Literacy Rates

While the population of India grew by 17.54 per cent between 2001 and 2011, the number of literates in the 7 and above age group grew by 38.82 per cent, with the result that the ratio of literates to the population in the 7 and above age group improved from 64.83 per cent in 2001 to 74.04 per cent in 2011. The number of literate females in this age group grew by 49.10 per cent between 2001 and 2011, while that of males increased by a more modest 31.98 per cent. As a result, the female literacy rate in the seven-plus population increased from 53.67 per cent to 65.46 per cent, while the male literacy rate rose from 75.26 per cent to 82.14 per cent. Between 2001 and 2011, the number of non-literates in India has come down by nearly 3.12 crore, with the number of non-literate females declining by 1.71 crore and that of non-literate males by 1.41 crore.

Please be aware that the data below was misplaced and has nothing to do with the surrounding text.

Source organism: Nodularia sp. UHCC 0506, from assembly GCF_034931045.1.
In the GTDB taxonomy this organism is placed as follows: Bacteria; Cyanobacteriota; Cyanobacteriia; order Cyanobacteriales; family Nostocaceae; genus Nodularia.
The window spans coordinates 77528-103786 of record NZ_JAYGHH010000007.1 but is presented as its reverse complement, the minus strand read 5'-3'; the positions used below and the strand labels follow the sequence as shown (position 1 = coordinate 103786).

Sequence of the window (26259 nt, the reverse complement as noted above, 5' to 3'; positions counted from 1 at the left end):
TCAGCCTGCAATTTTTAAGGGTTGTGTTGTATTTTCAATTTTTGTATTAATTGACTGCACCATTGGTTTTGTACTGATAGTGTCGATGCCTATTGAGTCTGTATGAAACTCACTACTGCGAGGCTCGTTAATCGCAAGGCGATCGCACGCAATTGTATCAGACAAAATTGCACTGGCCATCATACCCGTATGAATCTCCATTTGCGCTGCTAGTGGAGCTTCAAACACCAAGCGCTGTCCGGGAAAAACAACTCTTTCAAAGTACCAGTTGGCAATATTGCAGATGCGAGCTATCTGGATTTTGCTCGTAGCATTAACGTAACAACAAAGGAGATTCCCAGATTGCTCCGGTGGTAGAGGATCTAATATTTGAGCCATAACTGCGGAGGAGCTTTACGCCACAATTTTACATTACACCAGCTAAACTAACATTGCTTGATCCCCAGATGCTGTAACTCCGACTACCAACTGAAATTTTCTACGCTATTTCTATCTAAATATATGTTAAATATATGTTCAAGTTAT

One major State, Kerala, and nine Union Territories, all with relatively modest population sizes, have literacy rates higher than 85 per cent, the target set by the Planning Commission for 2011-12. This target has not been met in most other parts of the country, and is unlikely to be met by 2011-12. While the gap between male and female literacy rates has declined from 21.59 percentage points in 2001 to 16.68 percentage points in 2011, this is still considerably more than the 11th Plan target of 10 percentage points by 2011-12. Except for Kerala, none of the major States has achieved the target of bridging the gap between male and female literacy rates to less than 10 percentage points. Kerala had achieved this much earlier. It is encouraging, however, that the male-female gap in literacy rates, which has been declining since 1981, has shown a sharper decline between 2001 and 2011. At the same time, the fact that more than a third of females aged seven years or more are non-literate even by the minimalist measure from Census 2011 is indeed a scandal for a country nursing ambitions of becoming a global power.